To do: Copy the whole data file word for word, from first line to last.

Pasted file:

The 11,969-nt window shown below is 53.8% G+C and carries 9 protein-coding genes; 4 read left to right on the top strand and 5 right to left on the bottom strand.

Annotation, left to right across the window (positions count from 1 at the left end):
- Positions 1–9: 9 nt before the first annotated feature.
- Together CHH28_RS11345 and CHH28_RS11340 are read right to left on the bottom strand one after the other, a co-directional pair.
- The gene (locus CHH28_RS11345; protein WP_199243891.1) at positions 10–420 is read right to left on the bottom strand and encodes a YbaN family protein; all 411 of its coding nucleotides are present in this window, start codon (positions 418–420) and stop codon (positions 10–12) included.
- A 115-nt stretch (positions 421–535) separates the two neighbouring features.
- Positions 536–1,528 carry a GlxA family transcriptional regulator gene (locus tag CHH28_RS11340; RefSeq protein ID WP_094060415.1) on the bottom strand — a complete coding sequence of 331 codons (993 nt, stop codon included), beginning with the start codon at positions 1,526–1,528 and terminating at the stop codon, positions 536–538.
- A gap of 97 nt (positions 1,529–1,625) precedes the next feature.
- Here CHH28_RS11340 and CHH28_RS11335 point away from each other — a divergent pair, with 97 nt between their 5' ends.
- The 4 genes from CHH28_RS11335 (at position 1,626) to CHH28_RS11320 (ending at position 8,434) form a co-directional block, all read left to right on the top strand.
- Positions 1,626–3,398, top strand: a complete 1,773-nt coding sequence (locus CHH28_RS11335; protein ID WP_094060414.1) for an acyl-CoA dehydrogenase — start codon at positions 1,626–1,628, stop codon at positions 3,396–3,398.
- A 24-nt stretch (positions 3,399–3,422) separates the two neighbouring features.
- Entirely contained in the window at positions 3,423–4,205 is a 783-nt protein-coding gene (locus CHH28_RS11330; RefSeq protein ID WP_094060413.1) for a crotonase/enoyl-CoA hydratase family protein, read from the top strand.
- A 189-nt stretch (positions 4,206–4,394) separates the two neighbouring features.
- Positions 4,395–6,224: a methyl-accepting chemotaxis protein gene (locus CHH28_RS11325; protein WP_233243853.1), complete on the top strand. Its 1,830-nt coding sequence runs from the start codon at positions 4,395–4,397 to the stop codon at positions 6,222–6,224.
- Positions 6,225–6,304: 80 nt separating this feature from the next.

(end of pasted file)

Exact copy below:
The 11,969-nt window shown below is 53.8% G+C and carries 9 protein-coding genes; 4 read left to right on the top strand and 5 right to left on the bottom strand.

Annotation, left to right across the window (positions count from 1 at the left end):
- Positions 1–9: 9 nt before the first annotated feature.
- Together CHH28_RS11345 and CHH28_RS11340 are read right to left on the bottom strand one after the other, a co-directional pair.
- The gene (locus CHH28_RS11345; protein WP_199243891.1) at positions 10–420 is read right to left on the bottom strand and encodes a YbaN family protein; all 411 of its coding nucleotides are present in this window, start codon (positions 418–420) and stop codon (positions 10–12) included.
- A 115-nt stretch (positions 421–535) separates the two neighbouring features.
- Positions 536–1,528 carry a GlxA family transcriptional regulator gene (locus tag CHH28_RS11340; RefSeq protein ID WP_094060415.1) on the bottom strand — a complete coding sequence of 331 codons (993 nt, stop codon included), beginning with the start codon at positions 1,526–1,528 and terminating at the stop codon, positions 536–538.
- A gap of 97 nt (positions 1,529–1,625) precedes the next feature.
- Here CHH28_RS11340 and CHH28_RS11335 point away from each other — a divergent pair, with 97 nt between their 5' ends.
- The 4 genes from CHH28_RS11335 (at position 1,626) to CHH28_RS11320 (ending at position 8,434) form a co-directional block, all read left to right on the top strand.
- Positions 1,626–3,398, top strand: a complete 1,773-nt coding sequence (locus CHH28_RS11335; protein ID WP_094060414.1) for an acyl-CoA dehydrogenase — start codon at positions 1,626–1,628, stop codon at positions 3,396–3,398.
- A 24-nt stretch (positions 3,399–3,422) separates the two neighbouring features.
- Entirely contained in the window at positions 3,423–4,205 is a 783-nt protein-coding gene (locus CHH28_RS11330; RefSeq protein ID WP_094060413.1) for a crotonase/enoyl-CoA hydratase family protein, read from the top strand.
- A 189-nt stretch (positions 4,206–4,394) separates the two neighbouring features.
- Positions 4,395–6,224: a methyl-accepting chemotaxis protein gene (locus CHH28_RS11325; protein WP_233243853.1), complete on the top strand. Its 1,830-nt coding sequence runs from the start codon at positions 4,395–4,397 to the stop codon at positions 6,222–6,224.
- Positions 6,225–6,304: 80 nt separating this feature from the next.